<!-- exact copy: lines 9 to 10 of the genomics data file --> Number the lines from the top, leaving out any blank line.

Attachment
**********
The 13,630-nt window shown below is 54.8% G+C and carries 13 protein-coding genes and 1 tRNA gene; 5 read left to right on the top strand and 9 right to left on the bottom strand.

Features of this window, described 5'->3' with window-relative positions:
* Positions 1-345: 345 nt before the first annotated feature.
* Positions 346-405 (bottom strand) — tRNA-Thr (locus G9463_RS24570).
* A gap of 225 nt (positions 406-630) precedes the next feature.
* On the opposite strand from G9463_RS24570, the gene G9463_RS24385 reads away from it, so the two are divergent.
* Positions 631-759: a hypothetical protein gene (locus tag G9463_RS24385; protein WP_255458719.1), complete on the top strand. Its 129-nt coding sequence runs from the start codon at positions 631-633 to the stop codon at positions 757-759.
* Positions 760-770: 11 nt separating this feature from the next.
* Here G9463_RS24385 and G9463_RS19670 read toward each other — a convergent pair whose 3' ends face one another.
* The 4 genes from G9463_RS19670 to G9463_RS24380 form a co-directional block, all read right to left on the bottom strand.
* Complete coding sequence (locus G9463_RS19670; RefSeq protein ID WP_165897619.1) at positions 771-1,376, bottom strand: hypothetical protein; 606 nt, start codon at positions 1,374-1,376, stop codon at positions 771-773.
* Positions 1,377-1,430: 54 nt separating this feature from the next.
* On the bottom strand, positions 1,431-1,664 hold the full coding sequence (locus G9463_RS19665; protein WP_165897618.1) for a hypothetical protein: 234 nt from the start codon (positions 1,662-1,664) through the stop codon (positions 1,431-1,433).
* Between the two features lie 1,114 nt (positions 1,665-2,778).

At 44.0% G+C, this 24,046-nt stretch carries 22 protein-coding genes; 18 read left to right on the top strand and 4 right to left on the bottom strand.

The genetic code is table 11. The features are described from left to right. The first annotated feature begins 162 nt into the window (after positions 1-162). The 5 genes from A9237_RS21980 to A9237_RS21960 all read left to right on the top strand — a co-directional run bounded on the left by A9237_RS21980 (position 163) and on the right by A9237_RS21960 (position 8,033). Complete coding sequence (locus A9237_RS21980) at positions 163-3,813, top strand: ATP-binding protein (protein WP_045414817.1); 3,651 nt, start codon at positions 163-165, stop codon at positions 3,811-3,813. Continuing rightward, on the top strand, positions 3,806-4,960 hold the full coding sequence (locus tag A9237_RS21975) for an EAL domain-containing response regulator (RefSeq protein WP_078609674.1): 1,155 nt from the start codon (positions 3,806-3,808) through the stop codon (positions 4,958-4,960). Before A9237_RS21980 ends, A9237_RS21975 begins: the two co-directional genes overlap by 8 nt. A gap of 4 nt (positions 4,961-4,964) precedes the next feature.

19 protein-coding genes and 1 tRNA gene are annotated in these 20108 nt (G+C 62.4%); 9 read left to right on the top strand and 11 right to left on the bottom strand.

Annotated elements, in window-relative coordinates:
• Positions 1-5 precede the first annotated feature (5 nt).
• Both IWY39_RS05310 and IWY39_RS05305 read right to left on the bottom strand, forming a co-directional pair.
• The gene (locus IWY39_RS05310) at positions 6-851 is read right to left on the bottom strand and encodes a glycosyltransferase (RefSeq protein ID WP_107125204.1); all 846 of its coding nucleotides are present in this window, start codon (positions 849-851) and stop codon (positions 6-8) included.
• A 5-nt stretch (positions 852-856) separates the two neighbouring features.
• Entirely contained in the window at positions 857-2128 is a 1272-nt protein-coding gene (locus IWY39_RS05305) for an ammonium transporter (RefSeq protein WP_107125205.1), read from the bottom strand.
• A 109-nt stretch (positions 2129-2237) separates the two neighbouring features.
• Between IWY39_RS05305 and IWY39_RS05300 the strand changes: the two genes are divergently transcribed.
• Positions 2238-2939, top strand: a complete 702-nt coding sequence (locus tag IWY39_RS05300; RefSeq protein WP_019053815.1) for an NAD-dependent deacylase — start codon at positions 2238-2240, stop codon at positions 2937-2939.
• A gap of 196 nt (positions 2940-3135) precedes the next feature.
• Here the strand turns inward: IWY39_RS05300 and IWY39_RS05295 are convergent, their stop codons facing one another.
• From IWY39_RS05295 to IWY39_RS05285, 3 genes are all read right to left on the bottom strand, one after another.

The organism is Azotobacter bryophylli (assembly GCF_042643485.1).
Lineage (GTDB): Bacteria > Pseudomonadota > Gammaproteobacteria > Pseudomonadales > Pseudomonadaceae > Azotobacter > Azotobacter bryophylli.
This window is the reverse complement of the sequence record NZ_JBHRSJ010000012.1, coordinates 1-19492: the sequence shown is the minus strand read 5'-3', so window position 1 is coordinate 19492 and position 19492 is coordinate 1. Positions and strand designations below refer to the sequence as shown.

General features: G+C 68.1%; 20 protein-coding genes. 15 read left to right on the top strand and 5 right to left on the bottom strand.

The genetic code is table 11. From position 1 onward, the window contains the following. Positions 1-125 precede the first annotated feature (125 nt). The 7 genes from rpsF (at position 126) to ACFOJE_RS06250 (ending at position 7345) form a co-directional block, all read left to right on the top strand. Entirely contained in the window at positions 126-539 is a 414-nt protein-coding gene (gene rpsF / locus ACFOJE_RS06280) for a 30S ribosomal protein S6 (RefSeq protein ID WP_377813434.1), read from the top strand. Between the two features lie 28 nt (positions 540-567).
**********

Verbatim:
* Here G9463_RS24385 and G9463_RS19670 read toward each other — a convergent pair whose 3' ends face one another.
* The 4 genes from G9463_RS19670 to G9463_RS24380 form a co-directional block, all read right to left on the bottom strand.